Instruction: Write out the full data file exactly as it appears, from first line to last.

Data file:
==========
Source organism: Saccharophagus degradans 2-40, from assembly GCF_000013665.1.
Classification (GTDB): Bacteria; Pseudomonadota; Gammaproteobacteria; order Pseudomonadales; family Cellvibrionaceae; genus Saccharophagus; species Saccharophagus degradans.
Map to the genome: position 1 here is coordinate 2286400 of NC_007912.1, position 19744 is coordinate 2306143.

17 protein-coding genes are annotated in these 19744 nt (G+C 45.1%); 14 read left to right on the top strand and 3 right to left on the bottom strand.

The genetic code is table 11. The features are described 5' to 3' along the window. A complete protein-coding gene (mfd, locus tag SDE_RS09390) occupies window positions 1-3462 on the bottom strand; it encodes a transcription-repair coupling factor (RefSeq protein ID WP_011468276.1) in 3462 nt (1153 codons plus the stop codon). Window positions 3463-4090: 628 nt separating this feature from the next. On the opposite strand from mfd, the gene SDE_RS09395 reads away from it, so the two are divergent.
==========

Source organism: Saccharophagus degradans 2-40, from assembly GCF_000013665.1.
Classification (GTDB): Bacteria; Pseudomonadota; Gammaproteobacteria; order Pseudomonadales; family Cellvibrionaceae; genus Saccharophagus; species Saccharophagus degradans.
Map to the genome: position 1 here is coordinate 2286400 of NC_007912.1, position 19744 is coordinate 2306143.

17 protein-coding genes are annotated in these 19744 nt (G+C 45.1%); 14 read left to right on the top strand and 3 right to left on the bottom strand.

The genetic code is table 11. The features are described 5' to 3' along the window. A complete protein-coding gene (mfd, locus tag SDE_RS09390) occupies window positions 1-3462 on the bottom strand; it encodes a transcription-repair coupling factor (RefSeq protein ID WP_011468276.1) in 3462 nt (1153 codons plus the stop codon). Window positions 3463-4090: 628 nt separating this feature from the next. On the opposite strand from mfd, the gene SDE_RS09395 reads away from it, so the two are divergent.